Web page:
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ONE of the architects of the plan for a container terminal in the Port of Newcastle says a rail freight bypass west of Newcastle is an absolute necessity.
To read the Herald's opinion, click here.
Greg Cameron, BHP’s Newcastle manager of external affairs between 1994 and 1999, said yesterday the Hunter public needed to be aware of plans to massively expand Port Botany at the expense of Newcastle.
Mr Cameron said Botany handled 2million containers last year and would reach its approved capacity of 3.2million containers in about 2020.
Former premier Bob Carr promised Newcastle would be developed once Botany was full but the Sydney Ports Corporation was pushing the present government to lift its capacity to 7million containers.
This would all but kill any plan to diversify Newcastle away from coal.
‘‘The terminal project was a clear winner in 1998, which is why the state government took control of the steelworks site, and it remains so today,’’ Mr Cameron said.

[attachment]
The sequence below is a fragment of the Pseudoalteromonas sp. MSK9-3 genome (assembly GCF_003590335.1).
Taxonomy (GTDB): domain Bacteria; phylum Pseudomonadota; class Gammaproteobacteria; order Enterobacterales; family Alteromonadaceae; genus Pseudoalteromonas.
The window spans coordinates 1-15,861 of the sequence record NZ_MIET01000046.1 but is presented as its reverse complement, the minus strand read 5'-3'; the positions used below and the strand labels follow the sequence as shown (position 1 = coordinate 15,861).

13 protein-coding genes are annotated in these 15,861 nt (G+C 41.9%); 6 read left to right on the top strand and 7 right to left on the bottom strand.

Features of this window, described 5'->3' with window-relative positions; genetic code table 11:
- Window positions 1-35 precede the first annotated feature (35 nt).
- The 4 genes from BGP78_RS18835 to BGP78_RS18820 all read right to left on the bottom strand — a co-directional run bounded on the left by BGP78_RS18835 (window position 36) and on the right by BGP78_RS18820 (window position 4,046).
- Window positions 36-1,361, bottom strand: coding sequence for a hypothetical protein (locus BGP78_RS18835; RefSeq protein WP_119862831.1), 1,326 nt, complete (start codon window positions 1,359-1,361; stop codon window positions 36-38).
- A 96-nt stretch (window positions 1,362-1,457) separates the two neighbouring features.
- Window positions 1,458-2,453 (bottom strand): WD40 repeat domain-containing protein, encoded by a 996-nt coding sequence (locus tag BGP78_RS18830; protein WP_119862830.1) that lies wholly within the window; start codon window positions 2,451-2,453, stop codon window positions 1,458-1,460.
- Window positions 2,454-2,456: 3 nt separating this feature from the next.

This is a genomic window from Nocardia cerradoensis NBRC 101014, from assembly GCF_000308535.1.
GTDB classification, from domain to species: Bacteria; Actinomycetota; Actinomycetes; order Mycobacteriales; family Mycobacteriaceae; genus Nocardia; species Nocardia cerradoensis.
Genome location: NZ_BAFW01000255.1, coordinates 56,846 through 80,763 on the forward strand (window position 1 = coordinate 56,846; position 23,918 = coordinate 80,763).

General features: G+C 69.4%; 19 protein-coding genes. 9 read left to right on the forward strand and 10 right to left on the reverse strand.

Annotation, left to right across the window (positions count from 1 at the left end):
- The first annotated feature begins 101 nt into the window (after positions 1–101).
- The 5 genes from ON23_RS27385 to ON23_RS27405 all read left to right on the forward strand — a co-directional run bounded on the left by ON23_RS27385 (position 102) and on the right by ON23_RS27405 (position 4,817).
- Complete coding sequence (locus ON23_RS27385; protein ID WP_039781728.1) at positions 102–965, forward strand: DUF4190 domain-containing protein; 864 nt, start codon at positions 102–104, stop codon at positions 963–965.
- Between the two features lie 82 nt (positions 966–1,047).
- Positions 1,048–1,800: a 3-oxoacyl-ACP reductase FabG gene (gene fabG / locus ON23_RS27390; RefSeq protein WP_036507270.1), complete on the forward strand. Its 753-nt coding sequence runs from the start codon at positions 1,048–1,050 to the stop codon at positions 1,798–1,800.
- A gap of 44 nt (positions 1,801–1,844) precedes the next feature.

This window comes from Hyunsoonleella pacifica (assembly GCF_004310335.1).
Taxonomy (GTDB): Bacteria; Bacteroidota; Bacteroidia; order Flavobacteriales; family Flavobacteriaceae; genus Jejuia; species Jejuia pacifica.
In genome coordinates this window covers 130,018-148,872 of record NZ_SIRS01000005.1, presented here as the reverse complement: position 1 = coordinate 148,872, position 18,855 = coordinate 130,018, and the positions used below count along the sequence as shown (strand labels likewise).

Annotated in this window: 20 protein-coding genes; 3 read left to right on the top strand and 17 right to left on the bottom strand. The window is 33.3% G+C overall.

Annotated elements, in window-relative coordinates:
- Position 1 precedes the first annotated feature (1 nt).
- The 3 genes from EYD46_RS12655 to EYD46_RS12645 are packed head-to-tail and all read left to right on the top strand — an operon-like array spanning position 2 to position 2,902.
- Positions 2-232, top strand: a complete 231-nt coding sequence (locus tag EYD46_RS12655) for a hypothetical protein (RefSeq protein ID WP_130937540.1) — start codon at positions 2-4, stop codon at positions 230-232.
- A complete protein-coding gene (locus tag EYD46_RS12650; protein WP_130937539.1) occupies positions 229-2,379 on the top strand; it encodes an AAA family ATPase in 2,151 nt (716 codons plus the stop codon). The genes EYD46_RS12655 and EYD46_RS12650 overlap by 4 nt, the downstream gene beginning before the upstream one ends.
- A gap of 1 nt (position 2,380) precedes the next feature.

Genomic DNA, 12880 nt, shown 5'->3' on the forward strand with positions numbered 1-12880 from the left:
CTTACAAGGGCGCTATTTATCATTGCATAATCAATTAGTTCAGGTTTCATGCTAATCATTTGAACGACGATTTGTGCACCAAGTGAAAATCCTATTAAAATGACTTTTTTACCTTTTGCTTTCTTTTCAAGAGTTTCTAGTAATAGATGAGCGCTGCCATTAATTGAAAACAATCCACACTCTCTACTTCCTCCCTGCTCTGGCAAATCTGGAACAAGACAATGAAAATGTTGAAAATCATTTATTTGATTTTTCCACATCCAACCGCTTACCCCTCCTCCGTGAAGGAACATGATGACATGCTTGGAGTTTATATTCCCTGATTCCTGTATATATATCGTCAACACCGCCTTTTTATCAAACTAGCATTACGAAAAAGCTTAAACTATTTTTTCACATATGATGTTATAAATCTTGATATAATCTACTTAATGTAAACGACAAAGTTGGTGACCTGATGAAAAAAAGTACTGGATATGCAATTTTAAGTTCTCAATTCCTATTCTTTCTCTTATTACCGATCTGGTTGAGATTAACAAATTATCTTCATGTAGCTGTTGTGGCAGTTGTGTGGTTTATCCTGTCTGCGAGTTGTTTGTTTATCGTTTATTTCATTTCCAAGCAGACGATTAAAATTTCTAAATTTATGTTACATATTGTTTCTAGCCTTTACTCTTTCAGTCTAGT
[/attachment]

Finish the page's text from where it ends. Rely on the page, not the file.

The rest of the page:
He said a Newcastle container terminal needed a rail freight bypass to stack up financially, but the Fassifern to Hexham link had other benefits, especially the removal of freight trains from the Adamstown line.
In October 2000, the minister assisting the premier on Hunter development, Richard Face, told Parliament the Newcastle terminal would be ‘‘an important step in achieving the long-term objective of [Newcastle] being recognised as the import/export gateway for the east coast of Australia’’.
This article first appeared on www.theherald.com.au
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